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I have already looked at the answer here. I'm trying to understand how the poster got:

f(n) = O(1) = O(nlogba)

So far I have O(1) = T(n) - T(n/2). How is it that this became O(nlogba) ?

EDIT: After looking at the theorem, I'm also unsure how aT(n/b) = O(logb n). Is there is a proof for the limit as x->inf for (n/(b^x)) that equals logb n ?

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The online book mentioned here does not use the same approach but reaches the conclusion in a step by step way showing that binary search's worst-case number of comparisons is $2\log_{2} (n+1)$. here is the link if you are interested:… – NoChance Sep 6 '12 at 0:21
up vote 2 down vote accepted

To do the specific case without the Master Theorem, the recurrence is $T(n)=T(n/2)+1$ because with one compare we can cut in half the number of places something can be. For simplicity, assume $n$ is a power of $2$. Then $T(1)=0$, because with one item we can find the right one without a compare. Similarly $T(2)=1$ because we have just one compare to do. Both of these satisfy $T(n)=\log_2 n$-the base case for our induction. Now to proceed by induction, assume $T(2^n)=n$. Then $T(2^{n+1})=T(2^n)+1=n+1=\log_2 (2^{n+1})$ and we have established it for all powers of $2$. The first equality used the recurrence, the second used the inductive assumption, and the third used the definition of $\log_2$.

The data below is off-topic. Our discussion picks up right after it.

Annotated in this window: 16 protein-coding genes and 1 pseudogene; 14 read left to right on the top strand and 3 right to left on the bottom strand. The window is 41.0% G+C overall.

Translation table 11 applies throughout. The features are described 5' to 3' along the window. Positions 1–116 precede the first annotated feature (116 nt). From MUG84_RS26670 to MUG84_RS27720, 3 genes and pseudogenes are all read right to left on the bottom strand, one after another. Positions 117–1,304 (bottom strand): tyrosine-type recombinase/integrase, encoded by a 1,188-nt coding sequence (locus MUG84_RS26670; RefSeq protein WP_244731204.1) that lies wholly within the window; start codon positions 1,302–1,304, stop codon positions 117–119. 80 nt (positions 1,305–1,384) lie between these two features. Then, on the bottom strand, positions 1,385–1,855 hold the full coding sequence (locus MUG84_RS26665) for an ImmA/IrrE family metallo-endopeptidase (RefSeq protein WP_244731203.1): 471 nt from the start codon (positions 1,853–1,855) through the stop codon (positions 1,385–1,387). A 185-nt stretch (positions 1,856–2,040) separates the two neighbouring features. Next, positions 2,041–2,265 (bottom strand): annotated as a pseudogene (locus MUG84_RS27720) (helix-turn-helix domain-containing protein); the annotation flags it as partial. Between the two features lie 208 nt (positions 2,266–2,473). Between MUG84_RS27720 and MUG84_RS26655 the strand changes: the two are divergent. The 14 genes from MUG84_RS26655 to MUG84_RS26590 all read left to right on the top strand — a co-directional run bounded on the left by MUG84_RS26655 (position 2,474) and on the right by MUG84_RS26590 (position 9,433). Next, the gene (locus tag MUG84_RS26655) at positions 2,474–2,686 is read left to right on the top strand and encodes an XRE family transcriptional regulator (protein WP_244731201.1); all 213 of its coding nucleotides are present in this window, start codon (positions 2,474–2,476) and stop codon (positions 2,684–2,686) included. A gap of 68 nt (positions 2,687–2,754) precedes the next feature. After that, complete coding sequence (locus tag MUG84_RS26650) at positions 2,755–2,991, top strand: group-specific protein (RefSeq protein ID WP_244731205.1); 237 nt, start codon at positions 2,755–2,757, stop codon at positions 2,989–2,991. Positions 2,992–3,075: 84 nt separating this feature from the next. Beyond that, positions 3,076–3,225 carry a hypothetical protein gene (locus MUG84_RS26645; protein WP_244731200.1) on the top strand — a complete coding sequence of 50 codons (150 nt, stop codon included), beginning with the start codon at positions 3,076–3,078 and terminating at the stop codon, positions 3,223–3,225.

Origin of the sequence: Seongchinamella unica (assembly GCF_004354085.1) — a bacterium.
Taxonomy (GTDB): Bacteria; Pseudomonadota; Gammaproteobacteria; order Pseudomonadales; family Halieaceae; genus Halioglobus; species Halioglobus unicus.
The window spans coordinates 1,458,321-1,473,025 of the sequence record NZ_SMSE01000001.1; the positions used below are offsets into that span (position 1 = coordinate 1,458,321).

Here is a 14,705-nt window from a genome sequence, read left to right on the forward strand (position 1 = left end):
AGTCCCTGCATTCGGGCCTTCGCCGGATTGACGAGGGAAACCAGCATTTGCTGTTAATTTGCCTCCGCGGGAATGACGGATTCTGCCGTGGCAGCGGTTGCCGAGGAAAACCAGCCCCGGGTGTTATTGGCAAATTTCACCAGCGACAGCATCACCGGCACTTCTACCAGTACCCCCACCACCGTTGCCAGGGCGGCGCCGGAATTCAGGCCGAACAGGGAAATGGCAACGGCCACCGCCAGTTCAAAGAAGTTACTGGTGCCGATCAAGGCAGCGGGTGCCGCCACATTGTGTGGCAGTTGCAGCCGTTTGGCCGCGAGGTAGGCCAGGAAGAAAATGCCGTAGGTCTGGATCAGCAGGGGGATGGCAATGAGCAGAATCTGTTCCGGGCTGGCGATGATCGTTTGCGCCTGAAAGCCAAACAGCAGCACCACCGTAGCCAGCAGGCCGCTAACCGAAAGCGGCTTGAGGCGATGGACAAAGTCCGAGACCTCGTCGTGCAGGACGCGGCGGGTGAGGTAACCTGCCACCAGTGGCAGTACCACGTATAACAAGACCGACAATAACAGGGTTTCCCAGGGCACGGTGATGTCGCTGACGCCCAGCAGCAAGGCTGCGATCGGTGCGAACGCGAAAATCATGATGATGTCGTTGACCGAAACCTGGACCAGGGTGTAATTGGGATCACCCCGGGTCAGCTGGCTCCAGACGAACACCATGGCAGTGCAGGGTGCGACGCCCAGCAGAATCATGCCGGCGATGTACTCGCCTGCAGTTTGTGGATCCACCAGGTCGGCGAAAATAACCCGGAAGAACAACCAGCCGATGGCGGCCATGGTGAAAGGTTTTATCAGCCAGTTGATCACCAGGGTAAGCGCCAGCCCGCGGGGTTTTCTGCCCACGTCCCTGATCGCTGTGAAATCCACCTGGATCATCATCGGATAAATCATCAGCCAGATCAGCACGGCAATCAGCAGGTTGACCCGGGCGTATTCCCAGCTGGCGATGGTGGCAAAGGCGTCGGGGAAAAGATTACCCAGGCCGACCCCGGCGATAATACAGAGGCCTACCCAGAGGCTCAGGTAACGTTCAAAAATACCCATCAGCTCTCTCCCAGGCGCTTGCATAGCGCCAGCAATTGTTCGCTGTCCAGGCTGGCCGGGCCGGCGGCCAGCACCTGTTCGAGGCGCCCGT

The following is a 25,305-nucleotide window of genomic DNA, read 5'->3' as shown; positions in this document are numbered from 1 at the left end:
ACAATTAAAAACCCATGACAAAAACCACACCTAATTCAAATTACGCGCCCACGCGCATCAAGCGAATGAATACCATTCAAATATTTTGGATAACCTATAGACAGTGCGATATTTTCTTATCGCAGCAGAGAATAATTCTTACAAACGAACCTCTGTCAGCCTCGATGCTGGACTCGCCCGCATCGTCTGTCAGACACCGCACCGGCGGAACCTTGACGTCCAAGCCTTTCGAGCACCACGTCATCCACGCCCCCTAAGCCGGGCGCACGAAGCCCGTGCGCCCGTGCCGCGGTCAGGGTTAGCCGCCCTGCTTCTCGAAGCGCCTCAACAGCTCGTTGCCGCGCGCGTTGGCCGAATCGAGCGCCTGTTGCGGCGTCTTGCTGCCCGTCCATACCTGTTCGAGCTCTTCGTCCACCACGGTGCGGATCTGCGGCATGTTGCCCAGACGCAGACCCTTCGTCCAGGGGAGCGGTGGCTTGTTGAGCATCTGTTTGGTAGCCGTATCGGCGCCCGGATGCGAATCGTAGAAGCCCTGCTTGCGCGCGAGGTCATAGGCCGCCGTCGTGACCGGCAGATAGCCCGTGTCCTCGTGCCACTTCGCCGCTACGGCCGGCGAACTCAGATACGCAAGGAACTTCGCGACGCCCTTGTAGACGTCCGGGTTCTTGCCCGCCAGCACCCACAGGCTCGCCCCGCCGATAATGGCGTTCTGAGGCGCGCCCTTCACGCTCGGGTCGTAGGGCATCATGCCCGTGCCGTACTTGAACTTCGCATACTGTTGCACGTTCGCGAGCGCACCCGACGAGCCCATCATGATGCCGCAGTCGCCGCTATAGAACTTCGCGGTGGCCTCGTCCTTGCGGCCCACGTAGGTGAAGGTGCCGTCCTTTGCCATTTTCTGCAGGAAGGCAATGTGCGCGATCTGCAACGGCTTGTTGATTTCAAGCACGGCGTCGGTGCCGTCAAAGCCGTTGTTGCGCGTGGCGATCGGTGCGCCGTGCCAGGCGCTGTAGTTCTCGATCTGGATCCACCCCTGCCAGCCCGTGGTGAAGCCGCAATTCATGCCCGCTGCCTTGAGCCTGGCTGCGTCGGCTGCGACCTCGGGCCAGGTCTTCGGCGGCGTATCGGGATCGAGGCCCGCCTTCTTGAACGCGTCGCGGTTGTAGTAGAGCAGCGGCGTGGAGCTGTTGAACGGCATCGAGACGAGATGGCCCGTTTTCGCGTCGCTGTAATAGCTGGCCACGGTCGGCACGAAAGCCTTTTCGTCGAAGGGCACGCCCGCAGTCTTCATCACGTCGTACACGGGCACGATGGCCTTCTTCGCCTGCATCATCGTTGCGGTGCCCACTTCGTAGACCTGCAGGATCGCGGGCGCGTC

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It's because in the answer you referenced to, $a=1$ and $b=2$ so $\log_ba=0$. This is done to match the form of $f$ in the Master Theorem

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The recurrence for binary search is $T(n)=T(n/2) + O(1)$. The general form for the Master Theorem is $T(n)=aT(n/b) + f(n)$. We take $a=1$, $b=2$ and $f(n)=c$, where $c$ is a constant. The key quantity is $\log_b a$, which in this case is $\log_2 1=0$.

If you look at the Wikipedia entry (through the link you posted) you will see that there are 3 main cases for the Master Theorem. Here we are in Case 2 since by taking $k=0$ we find that $n^{\log_b a}(\log n)^k=(n^0)(\log n)^0=1$; therefore $f(n)=c=\Theta(n^{\log_b a}\log^k n)$.

From Case 2 of the Master Theorem we know that $T(n)=\Theta(n^{\log_b a}(\log n)^{k+1}$ which in this case yields $T(n)=\Theta(n^0(\log n)^1)=\Theta(\log n)$.

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refering to the final answer

$T(n) = O(n^{\log_b a} \log_{2} n)) = O(\log_{2} n)$

The answer is very simple because the $O(\log_{2} n)$ is much more rapid than $O(n^{\log_b a}$ we igonore the other parametr,

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